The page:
The Courier News from Blytheville, Arkansas on January 26, 1938 · Page 4
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The Courier News from Blytheville, Arkansas · Page 4

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Wednesday, January 26, 1938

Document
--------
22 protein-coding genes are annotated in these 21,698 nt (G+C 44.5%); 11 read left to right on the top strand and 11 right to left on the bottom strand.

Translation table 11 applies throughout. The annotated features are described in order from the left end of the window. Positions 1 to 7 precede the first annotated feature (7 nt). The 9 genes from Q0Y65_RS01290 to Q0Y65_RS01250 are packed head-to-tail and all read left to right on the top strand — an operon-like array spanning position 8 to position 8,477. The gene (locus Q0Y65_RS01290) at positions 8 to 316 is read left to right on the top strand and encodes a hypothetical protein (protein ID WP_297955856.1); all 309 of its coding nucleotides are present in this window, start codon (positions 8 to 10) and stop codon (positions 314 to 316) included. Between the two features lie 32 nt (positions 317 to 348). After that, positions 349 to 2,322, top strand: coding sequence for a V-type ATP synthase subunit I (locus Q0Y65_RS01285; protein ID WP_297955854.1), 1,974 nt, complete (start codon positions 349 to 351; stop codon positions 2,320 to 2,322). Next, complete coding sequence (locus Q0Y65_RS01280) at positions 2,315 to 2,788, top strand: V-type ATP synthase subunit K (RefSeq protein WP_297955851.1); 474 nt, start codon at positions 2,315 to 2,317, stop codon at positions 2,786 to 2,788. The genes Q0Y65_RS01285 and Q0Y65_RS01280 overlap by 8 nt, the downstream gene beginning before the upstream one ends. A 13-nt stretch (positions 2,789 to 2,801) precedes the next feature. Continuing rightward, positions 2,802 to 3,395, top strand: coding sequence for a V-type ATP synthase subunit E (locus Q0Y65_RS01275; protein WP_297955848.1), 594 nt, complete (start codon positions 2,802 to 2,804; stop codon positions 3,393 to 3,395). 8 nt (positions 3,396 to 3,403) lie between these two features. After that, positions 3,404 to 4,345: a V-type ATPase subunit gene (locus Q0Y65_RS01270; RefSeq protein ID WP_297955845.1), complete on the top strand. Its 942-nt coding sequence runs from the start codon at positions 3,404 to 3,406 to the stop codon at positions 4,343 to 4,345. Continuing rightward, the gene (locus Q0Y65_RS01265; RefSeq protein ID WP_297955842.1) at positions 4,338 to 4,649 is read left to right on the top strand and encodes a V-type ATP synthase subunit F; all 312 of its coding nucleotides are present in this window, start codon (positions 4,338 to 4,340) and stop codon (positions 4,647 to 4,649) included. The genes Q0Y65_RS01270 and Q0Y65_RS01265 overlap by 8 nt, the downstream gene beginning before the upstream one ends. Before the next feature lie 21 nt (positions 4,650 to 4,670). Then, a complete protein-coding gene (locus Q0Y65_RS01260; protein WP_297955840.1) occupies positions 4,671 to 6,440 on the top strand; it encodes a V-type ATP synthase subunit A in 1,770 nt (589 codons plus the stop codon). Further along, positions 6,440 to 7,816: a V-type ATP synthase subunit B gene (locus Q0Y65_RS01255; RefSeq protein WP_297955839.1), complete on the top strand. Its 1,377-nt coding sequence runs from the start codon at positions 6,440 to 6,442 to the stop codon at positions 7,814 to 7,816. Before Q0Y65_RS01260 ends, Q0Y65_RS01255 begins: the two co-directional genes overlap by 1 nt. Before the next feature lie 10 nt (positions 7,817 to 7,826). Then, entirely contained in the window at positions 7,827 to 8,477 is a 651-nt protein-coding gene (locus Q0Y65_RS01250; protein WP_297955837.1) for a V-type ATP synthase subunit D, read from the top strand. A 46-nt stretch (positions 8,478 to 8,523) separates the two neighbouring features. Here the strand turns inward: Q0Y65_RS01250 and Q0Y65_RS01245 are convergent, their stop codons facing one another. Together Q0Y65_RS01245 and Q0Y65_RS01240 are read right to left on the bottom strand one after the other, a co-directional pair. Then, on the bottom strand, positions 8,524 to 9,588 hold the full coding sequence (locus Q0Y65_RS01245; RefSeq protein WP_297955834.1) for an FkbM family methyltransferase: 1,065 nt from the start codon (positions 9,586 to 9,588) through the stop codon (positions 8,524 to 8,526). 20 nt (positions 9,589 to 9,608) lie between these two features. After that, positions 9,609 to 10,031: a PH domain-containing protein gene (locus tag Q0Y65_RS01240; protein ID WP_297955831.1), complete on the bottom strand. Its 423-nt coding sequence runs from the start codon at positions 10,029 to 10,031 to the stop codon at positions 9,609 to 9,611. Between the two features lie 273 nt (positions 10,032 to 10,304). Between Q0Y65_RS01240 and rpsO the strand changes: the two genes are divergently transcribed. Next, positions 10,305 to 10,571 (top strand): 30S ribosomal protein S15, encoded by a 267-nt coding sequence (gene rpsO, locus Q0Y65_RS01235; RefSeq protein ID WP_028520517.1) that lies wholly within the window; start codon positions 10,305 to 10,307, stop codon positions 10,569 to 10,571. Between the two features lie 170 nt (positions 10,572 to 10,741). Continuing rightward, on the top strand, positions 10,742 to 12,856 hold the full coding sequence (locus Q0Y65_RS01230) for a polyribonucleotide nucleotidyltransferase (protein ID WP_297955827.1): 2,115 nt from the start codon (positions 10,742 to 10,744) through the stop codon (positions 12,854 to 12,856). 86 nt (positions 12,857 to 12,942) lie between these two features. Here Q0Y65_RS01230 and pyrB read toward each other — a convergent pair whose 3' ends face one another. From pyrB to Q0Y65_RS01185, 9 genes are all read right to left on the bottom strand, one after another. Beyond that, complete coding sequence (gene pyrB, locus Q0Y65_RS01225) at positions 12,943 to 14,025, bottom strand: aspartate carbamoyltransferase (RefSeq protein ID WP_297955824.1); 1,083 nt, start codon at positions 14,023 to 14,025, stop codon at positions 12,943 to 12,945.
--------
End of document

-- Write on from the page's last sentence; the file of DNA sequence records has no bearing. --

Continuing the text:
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PAGE FOUR BLYTHEVILLB, (ARK.) COURIER NEWS \VEDNESbAV, JANUARY 26, 193 I; THE BLYTHEVILLB COURIER NEWS THE COURIER NEWB CO, H. W. HAINES, Publidier Bole NaUona! Advertising Representatives: Arkansas pauies. Inc., New Yorfc, Chicago, Detroit, Bt. touts, Dallas, Kansas City, Memphis. Published Every A'ternoon Except Sunday " Entered as second cla« mater at the posl office 'at Blylhevllle Arkansas, under act ol Congress, October 9, 1817. /" " - served by Uie Untied Press " " SUBSCRIPTION "BATE'S By carrier In the City of BlythcvUle. 15c per week, or «6c p«r mopth. By mall, within a radius o! 50 miles. $3.00 per year. *1.60 for six roontns, Wo for three months, by mall in postal zones two to six, Inclusive. JB.50 per year; In zones seven and eight ,»«<.i«> per year, payable In advance. Does Our Nation Lad' Ordinary Politeness? The contention i'ra|Uent)y is I'™"' that the United Stales rapidly is Incoming a .nation of impolite ami discourteous people. Persons who have conic oil' iiecoml best in an nltercrition with a mulic cop, or with another motorist, are inclined to shake (heir heads and complain about tho decline of common courtesy. Some bemoan the fact that it is now common practice for men to keep then- hats on in elevators, and allow women to. stand while they remain seated in u street car or bus. Children, it is argued, are less inclined to respect their elders, and more inclined to disregard old maxims such as "Silence is golden" and "Speak when you're .spoken to." The questions raised hero may be m'ore or ICES academic, but they lend interest lo a recent survey which tho Union Inspectors Club, working with the WPA, made in a "politeness survey" among children of every age, color, race and ecnomic class in New York . City. Here are some of the facts disclosed: Underprivileged children from tenement districts arc more polite than those from fashionable neighborhoods. Fifty boys and girls s«id they be' lieved use of "Sir" or "Ma'am" when addressing elders constituted "servil- Many of the chilth'en'del'cijdcd their " right to talk whenever they chose, regardless of whether it meant interrupting their elders. A large number of boys voted that tipping of hats is unnecessary. Most of the children believed subway pushing to be not a mallei' of discourtesy but necessary to get somewhere. The boys, as a whole, were found 'to be more courteous and polile than the girls. Chinese children were tlic most' polite of any nationality .studied, followed by .those of Italian, French, Japanese and Irish descent. American boys and givls were the rudest and most discourteous of the whole lot. It is a sad commciitaiy, indeed, that native-born children, with all the advantages which a wealthy and progressive nation can provide, should be lacking in politeness when compared with DUTOUKWAY children \vlio live in sijimlid tenements, play in the street, and grow up in the rougher strain of society. Taken us a whole, il may be that our politeness as u nation is no worse than it was 50 years ago, and that the average person is not really rude but merely the victim of our hurry-up eiv- ili'/alion. But il would appear that our children could lake a lesson in common courtesy from the "lieiilhen Chinee." -ide Of CitisMis The nation could use a few more folks like Lawrence Nody of Trcmont, 111., born on a Swedish island in the Baltic Sea. Nody, .allhoiiKli !)0 yearn old, walked and hitch-hiked 17 miles to I'coria recently to obtain his I'mal cHr/.ensliip piipors. He returned home the same way. ilo hadn't learned until recently that lie failed to obtain final papers when he arrived in 1801. Here's a man— aged, infirm, Hearing the century mark — who was willing to travel IM ilifl'iciill miles to ensure his rijjhl lo vote. And lots of native-born citizens won't walk around the corner to east a ballot. 'High Cost Of Filibusters When occasions like the aiiti-lyiich- in(! bill filibuster come, up in Congress, the average citizen is likely to view it from one of two slants. Either he'll chuckle at the .spectacle, or he'll growl about how Congre.'is wastes its valuable Time. Few stop to reckon the actual tost to them as taxpayers. For instance, Senator Allen J. Kl- lender of Louisiana recently held the floor for .six straight days. During that time, talking mostly to empty seats, he spoke enough words to (ill 105 page;; ol" the Congressional Record. The record costs $50 per page to print, so Ellemlcr's six-day .speech cost the lax- payers ?5,250. Even the fact that the speech was interspersed with- such pungent re-marks as "Father Divine's followers believe lie was not born, but combusted," will not make the cost any easier lo bear. The people (Japanese) arc convinced that the war in China Is not a land-grabbing expedition. They liave been told thnl It Is a campaign lo save China (roin the menace of communism. —Rev. Albert W. Beaven. Rochester. N. Y., after a trip arc-mul Lli? world. * * * When relief measures extend beyond a slop- gap period they Inevitably lend lo destroy the self-respect and the Initiative of the men mid woir.cn dependent upon them.—John D, Rockefeller. Jr. * » » U you have lo clioo.sc between nil automobile nnd living wllli your In-laws, Rive up the car. —Ur. Ray H. Abrnii]s. University ol Pennsylvania, advising prospective brides awl ^lootn.s. SIDE GLANCES By George Clark By William* ~€^=^—_-^-—--~^:—-f~--~~—/.tfM i ^y J',. K»- 'v/ k T M i[C UJ5 f *.T QJ^ ^ ^ 'He's never been known to buy ; ..... thinks lie helps to sell I hem in this department. THIS CURIOUS WORLD By William Ferguson IN DURING THE HOLIDAY SEASON WiraED "TOGETHER. AND SPWAVEO WiTH SILVER. AND WHITE WERE USED AS" - MEDITERCANBWJ SEA IS 7»E RSEMWArvJT OF" A THAT OMCE CGVERED THE EXAMINATIONS made at Hie Johns Hopkins University showed that out of .155 infant*, only 23 had plain blue eyes. Examine n taby'R eyes closely, with i;ood illumination anil n magnifying glass, nnd yon will be able to see Ihe real eye color shim'ns through th cloudy, dark-blue veil. NEXT: Whrrc riiolorfcb travel fastcsf. T. K. R«l. V. B. Put. Off. Gin in me \Koorw BY ADELAIDE HUMPHRIES Cof jr^t, l«», NEA Sma, IK. CAST or CHAHAWBrtS CUftS'f^XCi: COUIIY —Iwrolnei rlffitiAl Klrl Jr. (lie vorlO. H R E T 11 A II1) K ST V—hetoi IirMiii. linllilrr. ' UODXKV 1111AM>O.V — tonale'» nanur. KATJJi JM.VIV—Coimli''* "dou- I>lc." * t * TcUrriijiyl Jirel nud Collate fce- clii llirlr murrlctl life. Connie ivojider* It tltL-y vll! uluuj-* fc c BO i'ORii>li.|cly li»i>i»', making u "Lome" lo&ellier. CHAPTEE XVIII ANOTHER six months had passed and Connie nnd Bret had been married one year. Into these last month:: had been crowded almost as much actis'ity us during (heir honeymoon. They had followed the sun and Ihe rest- Jess pursuits of gaiety, the never- ending search for new thrills and excitement that was the custom of the golden world into which Connie had been born. one lo the ncxl, a frantic rush somewhere else again. Or so il seemed to Bret iind so now he complained lo Connie on (his, Ihcir first anniversary. "Why don't \vc slay put lor a change?" he asked. "When are we going lo selllc down, honey, as we said we would, to the serious business of living? We can't keep this up forever, you know." He had come inlo Connie's dressing room, where she sal, put- ling Ihc last touches la her hair. They were having a dinner that evening in celebration of Ihcir anniversary. Tliis was not the first time Bret had voiced these same thoughts He seemed lo be voicing them more repeatedly lately; more pcr- sislcnlly. Connie turned lo look at him. He did not look like the man she had married—although Connie did not recognize thai fact —any more than she looked as she had when she had pretended to br Knlie Blyn. He was just as tall, as broad of shoulder; hie eyes were as dark and direct; it was not tha he wore immaculate white lie aiu lails instead of i-oiigh tweeds There was somelhiiit: more; some- Ihing that did not have to do will oulward appearances. For outwardly, at least, Bret had ndaplcc himself very well to his wife's golden world. "We could keep it up torev'cr, i we chose," Connie answered. Sh< thought how handsome lie looked Siie hoped, though, he was not go ng lo be difl'icult tonight of »1 inies. "What's the matter, darling iren'l you happy? Aren't you go to kiss me and tell me hov Urompt Treatment and Good Nursing Arc Vital in Coinbailiim Pjicnnionia STRMGHT AND MARROW Tills is Ihe second of l\vo articles in .which Dr. Fishbcin discusses treatment of pneumonia. » * » (No. -133) HY BR. MORRIS FISHIiUIN' ditor, Journal of the American Medical Association, ami of Hygcia, the Health M;i;:wnc In prcventiug pncumnain U is rst important to warn ",nryon= ol to come in contnci v.jih the crson who has the cl;sr.iro, nny ,orc. than they would with any thcr infectious coadition. u is wise avoid unnecessary crowds when nflucrizn, grippe or colil', arc com- mor. Most iniportanl, hnwrver. is early nri prompt cnr^ or tlu> common :cld when it oociirs. '[lie .idvice to RO to bed immctliaU'ly. (o pet medical attention whenever ihrrc is lever, aches and pains, or ucncrnl wcnknc-u and to consider every cold ns n i>osslble firsl .step toward pneii- moniR will help to prevent a great many cases. low other conditions such a:; mras les, whooping couch, ovcr-expobiir: and chilling, drunkenness and uoc mitriti;;n. In tlic treatment of pncumuni; !"ocvl nnrslne is vital. The palian will frequently tin better in a tins piliil than at home, bul the rlocto must decide whether or not ill condition is wise (or the patient t be moved. Nursing is of the greatcsl iinpnr tiwc ill providing complete re; and as much comfort as jio.ssil)! for the patient; in watching ti <l(ivi!lf.",inicni. of the symptoms ; that Ihcy niny be taken can- of ;>•; scon as they occur; and in aiding ; in (lie administration of oxygen or | other remedies. When individual • mr:siiis ir. net possible. arr;«r:r- inculs ilimild be untie to have the- sfrvKr.s of a visiting nurse. i It Moms well DStnblishcrt that the : "rums Mhich have been prttrclirl fnr lypiv; 1, •/„ 5. 7. and 8 ol pneumonia are the most useful of all of lad you arc thai you married me ust one year ago tonight?" * « * HE held out a slender while arm lo him; lie took her hand and ut his lips lo its palm. But he id not offer any further demon- tralion. She was a little witch; lie knew she could lurr. him aside rom all seriousness by means of 'lose slender arms and sweet soft ps. She had used therr too often o win her own way. "That's why tonight j- a splen- d lime for new resolutions," he aid, "A turning point; another >cginning. We've playec' al mar- iage—and yes, it's been fun—for whole year. Now we must begin o work at il." "You didn't say you've been iappy," she pouted. She turned rom him again, bent forward to oucli a drop of perfume behind he tiny pink lobe of each dainty . She got up. "The finishing ouch," she laughed. "New I, loo, mi ready. Do I look beautiful 'tiotigli lo please you, my husband?" "You always look beautiful to lie," he said. Almost loo beauti- ul, he thought, viewing her shin- ng hair, bright eyes and lovely " i, the slender sheath of silver hat encased her figure, Die glilter ot jewels on fingers and arms and icck. With a pang he recalled the '-. he had married in the navy suit and perky hat, hci' hair windblown, her eyes laughing and •adianl nnd warm. That girl had )ccu beautiful in a different way He could not explain the difference, unless it was of Ihc spirit Jut it had been there. "Then you still love me, darling nflcr one whole year!" "I expecl lo love you slill aflei one whole lifetime!" His lone was sharp. "Bul you're cross with me!" She linked an arm through his, urged him toward Ihc door. "Tins is no lime, darling, to be cross. Or to start talking seriously about working at life and marriage. . .." "That's just il," Bret said. "There never is time for that. We're always on the go, surrounded by people, rushing back and forlli. I though I we mighl have n few minutes alone, before we bad lo go down lo meet our guests, commence the feverish round of gaiely once more. . . ." "That was sweet of you," she raised on liploc to brush his cheek with her lips. "We don't have much lime (ogelher, do we? We'll talk about it tomorrow. We'll plan things differently. Sue what we should do about it," '-' /'•* * * T-TE was not convinced ; by her \vords; they were ones she had often voiced lately, loo; oiiesS, 1 , with which she put him off, as;;' with her arms and lips. k "We'll talk about it now," her said, He put his hand:, on her'; shoulders; his back against the;!' door. "You've got lo promise meij now, darling, this night of our an-' niversary, that tomorrow we really: will settle matters. Stop moving • around, playing, entertaining or; being entertained every wakingj eeond — practically every sleeping me! We'll settle tomorrow wlial; ve will do, where we shall live! ibout my own work again." ! "Of course, darling — if ^ }'^| vish," Connie said. Anything ' pul him off, what was anoftfri >romise more or less? She did not see what there was lo settle. They* were happy, just as they werej laving a gorgeous lime. If firsl rosy glow of Iheir love liacji been slightly dimmed, Ihey still were very fond of each other, go] ilong beautifully. Why shouldn'j. they go on as they were? Wlyj should Bret persist in fhj.s wanlinj :o setlle down—talk aboul goto back to work again? mean a real promise," he per sisled now. That grim line has sellled aboul his mouth. He slit blocked the door. "Silly—I just did make you > promise, didn't 1? We'll talk it al' tomorrow—if we possibl; . . . Bi'cl, you're hurting m\ shoulder—you'll muss my gown Please, darling, lei's go <lo\v» Our guests will be wailing." "Sometimes I wonder if v oughtn't to hurt you," he mttri mured. But he dropped his handi stepped aside. He knew her promji isc had not meant any thing— t \\ we possibly can find lime,"' had said. He knew she would lhat there would not be any tin on the tomorrow, or Ihe next/ o 1 , the iiexl. Whal w.-is wrong with him, Why did he allow Connie lo pa him first this way and lhat? had asked him if lie was happy* if ho was glad he had married ho one year ago tonight. She had ncj. | noticed that he had not answered He was not sure of the answef himself, as yet. j He knew now that he had mfiu< | ried Conslance Corby, the richer girl in the world. He knew whs ; it was beginning to do to him. H ; was caught in the same goldc cage, his wings had beea clippec". I He had lost his freedom; his ow independence He was not th., ] same mar he had been. Or at least he would not be uri. I less he made Connie listen lo hfa{ She thought she could put him or I again tomorrow, but : she woulj;) find she was mistaken. (To Be Conlinued)' American Diet Found Y/antillg By Dr. sary in lengthening the span of life cf \ve older folks." "On all my foreign educational campaigns," Dr. Heiser confided, "f have found proof of this great E 'Sht on the way to the static.l truth, that, if you can make a j The Gray Eagle gave chase regardless of i'he attempted escape ended whtl ' ' "- -•--•- - ' • into a thlff drive to the nearest police 6talK!| and adjust the damage. r;J But the driver of the second c.«l trice! to speed out of Speakeij ' ALBANY, N. Y. (UP.i— Americans re "eating loo much and too of- i maiV'fecT'bcttor. "then, en." Dr. victor G. Hefocr. author I his ram, color or intellectual status, ".An American Rector's Odyssey," he wi " bc in a receptive mood for the driver smashed automobile. eclared in a lecture here. "I have aided in obtaining c:<- criincnta) evidence to iivovr. (hat he man v;ho said 'We dig our raves with our teeth' must have; lad this country in mind," lie aiiil. An exponent n' fresh vegetables LS a menu mainstay. Dr. Hcisci 1 onlinucd: "We have concluded (hat cal- :ium found In'milk and in vcgc- abies like cabbage and lettuce i:; of the greatest \uicricriii did." The mistake cf medical oflirials, ic said, has been in supposing that c^islation can solve problems vhich should IK? tackled vlircctly. Ic nlsn advocate 1 *! "popuhtr ednra- in the nation's diet, "uccc:;- I adopting modern health methods." ! He also asserted that Americans 40 years old or more today stand the same risk of dying as they did many years ago. Tris Speaker Drags Hunter Finds Field Gun *' CLEVELAND (UP) — Himtitj with his dogs, Anthony Bnltagl); turned up a ISO-pound antl-niU craft gun lying In a field near fjj home. Police scralched their heai; and said probably it had bel' 'Fm In RM» Ac Hrlvor i £tolc " alKl then abandoned whi Lin In, But As Driver tho t,, jef CO ,, M nm , 110 buycrs CLEVELAND <UP>—Tris Speak- IT. tiic old Gray Eagle of baseball, lacks in (lie .'itill can eo and drag 'cm in. Ifis latest feat, however, brought. in two hit-run automobile drivers instead of n. long baseball fly. Speaker had" stopped for a traffic light on his xvay home when n Mjcond c;ir jammed his machine fiom the rear. He and the two men in Ihc other car agreed lo Announcements The Courier News has been thorined to make formal annow merit of the following cancel for public onice, subject to.' Democralic primary August 9. • Tor County Treasurer B. L. <BILLY) GAINES For Sheriff and Collector HALE JACKSON OUR BOARDING HOUSE With Major Hoopld | tlic r.-riiins now avnilaWr. it ha:; ( ,,„ I l>ern shnwn ih»l serum Riven on Ihc ; Whenever a person «uh a cold j , irsl (iay is I|ra ,.| y uif;c „, vl[n . i IIBS a sudden .sh.irp vise in fever, severe chill, pnin on breathing, or coughs up bloo:i from ilin lung, he should realize that the condition is sufficiently serious to have immediate medical nllcnlion. Remember also that pneumonia' is a disease which usually develops | icllowitii! contact with someone i ('.it Walks 40 Miles who has the germs. Not every one'j SUPERIOR. Wis. <«P> — Mr*develops the disease because some | George Turgcon's cat. Tommy, tc- ol us are physically in ,v better c.ism- hcmctlck when his owner ccndlticn that others. took him lo Fort Wing for a visit The maintenance ol ;l , yoocl (is lie flipped out ol the house and hygiene and of ,-< goo.l physical! walked the -ID miles back tn »' s condition will help to ward off Superior homo. The trip took the pneumonia, Many ol the cases fol- 1 cst three weeks. ! live as that given Inter. j Since (lie rorrcct seriini ran n ; Ix- elm;m after suitable typinp. il i Is advisable in every case ot pncn- | inouia to have the typing done as | soon as ixjssible. T3IP I A OR DIO MRS. HOOPL£ BU2Z MB. Ti-JAT VOU WERE CASTIWQ A CRV HELP WlcSHT 7O PUT A UNDER A Bl<S DETECTIVE ASSIC3K1ME NT.' TRUE -THAT EXTEMUATfSJG CIRCUMSTANCES FORCEO ME TO CALL POP, OUTSIDE AID, BUT WITH HOOPLE E -THE VALUABLES X WAS TO WATCM SAFELY GUARDED' THAT WAG HAD